A landmark charity for London’s independent intellectual, political and cultural life. Over 200 years of apostasy, radicalism and rebellion, all under one roof.
White Slaves to “Hard Girls”, Increasing Criminalisation and its Consequences 1885-1960 | Wednesday 26th September
THIS EVENT HAS BEEN CANCELLED DUE TO UNFORESEEN CIRCUMSTANCES.
We sincerely apologise for any inconvenience this may have caused and are issuing full refunds. This has not affected the last two talks in Prostitution, Pimping and Trafficking series, which you can still purchase tickets for.
Nic Cheeseman and Brian Klaas present an eye-opening study which offers a sobering overview of corrupted professional politics, while providing fertile intellectual ground for the development of new solutions for protecting democracy from authoritarian subversion.
This short course explores women’s contribution to Humanist Photography – a mid-century style of documentary photography concerned with everyday life and people. Through discussion, presentations, and practical tasks, discover some of the female photographers who were a key part of this movement.
Dr Siobhán Hearne traces the transition from Tsarist regulation of prostitution to Bolshevik ambitions to completely eradicate the “Bourgeois Evil”, which they saw as totally incompatible with women’s equality.
The exhibition has two parts – “London Presence” and “What We See”. London Presence is an exhibition of photographs by participants from Grace Gelder photography workshops at Conway Hall. What We See is a group show by people ages 8-18 who have attended Young Photographers London workshops within the last year, led by Grace Gelder & Niaz Maleknia.
This talk by Professor Roger Matthews is sixth in the series Prostitution, Pimping and Trafficking, curated by Deborah Lavin.
Rob Evans reveals the secret group of police spies and forty years of state espionage monitoring British protest groups. They used sex, intimate relationships and drugs to build their credibility. They betrayed friends, deceived lovers, even fathered children. And their operations continue to-day.
Forget everything you’ve heard about strippers: this talk is an antidote to stigma, shame and stereotyping. Stacey Clare has been part of the misunderstood and misrepresented world of UK strip clubs since the age of 22. She opens-up about her work and experiences with this candid and critical perspective of the industry.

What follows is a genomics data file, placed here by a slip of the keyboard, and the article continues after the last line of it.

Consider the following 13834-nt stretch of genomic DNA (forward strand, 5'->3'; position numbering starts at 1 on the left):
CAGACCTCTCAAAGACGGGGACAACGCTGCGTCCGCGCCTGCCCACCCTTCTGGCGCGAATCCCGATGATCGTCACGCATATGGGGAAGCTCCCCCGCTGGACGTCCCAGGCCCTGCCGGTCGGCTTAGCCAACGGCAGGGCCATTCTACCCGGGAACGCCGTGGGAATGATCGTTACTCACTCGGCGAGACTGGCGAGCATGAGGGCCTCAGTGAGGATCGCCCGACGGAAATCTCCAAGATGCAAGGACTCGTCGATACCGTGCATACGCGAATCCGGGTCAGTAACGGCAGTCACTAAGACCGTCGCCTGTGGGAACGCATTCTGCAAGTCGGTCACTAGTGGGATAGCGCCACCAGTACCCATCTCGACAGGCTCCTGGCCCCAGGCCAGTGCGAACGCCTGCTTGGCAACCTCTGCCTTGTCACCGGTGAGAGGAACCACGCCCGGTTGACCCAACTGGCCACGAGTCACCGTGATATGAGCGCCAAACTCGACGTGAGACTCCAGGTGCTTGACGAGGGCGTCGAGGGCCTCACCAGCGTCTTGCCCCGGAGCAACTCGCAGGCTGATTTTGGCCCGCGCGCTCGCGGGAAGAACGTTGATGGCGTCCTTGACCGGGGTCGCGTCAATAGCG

Prof Joad Raymond discusses how dreamers of a better world used pamphleteering to communicate alternative political ideas and challenge power in early modern Britain.
A series of six Wednesday evening talks on pamphleteering, contemporary blogging and some of the myriad issues covered in Conway Hall’s largely 19th century pamphlet collection, curated by Deborah Lavin, featuring Prof Joad Raymond, Dr Joseph Kelly, Dr Gregory Claeys, Prof David Nash, Viv Regan and Deborah Lavin.
The Elimination of Slavery from the Whole World: Problems of Anti-Slavery in Victorian Britain | Wednesday 7th November
Dr Joseph Kelly examines the problems faced by the slavery abolition movement in Britain after the 1830s in their efforts to eliminate slavery from the face of the Earth.
Dr Gregory Claeys considers whether, despite Marxism’s well know rejection of earlier Utopian socialism, Karl Marx might be termed a Utopian thinker, and how some of his ideas were adapted but also built upon by the English socialist William Morris.
Blasphemy, the Individual and the State: From Historical Flashpoint to Contemporary Grievance | Wednesday 21st November
Prof David Nash traces the long battle to abolish the Blasphemy Laws in England, from the seventeenth century to their abolition in 2008 and how the concept of blasphemy affects us all today.
Karen Douglas will discuss why conspiracy theories are popular, who is more likely to believe them (and why), and what some of the potential consequences of conspiracy theories are for politics, health, and the environment.
Annie Besant and the Liberal, Radical, Socialist and Feminist Opposition to Birth Control in the 19th Century | Wednesday 28th November
The story of birth control is usually told as one of almost linear progress against blinkered bigotry. Deborah Lavin reveals how opposition to contraception may have been blinkered and bigoted, but it was also often liberal, radical, socialist and feminist.
This talk by Viv Regan is last in the series Writing Wrongs, curated by Deborah Lavin as part of the Heritage Lottery funded project Victorian Blogging.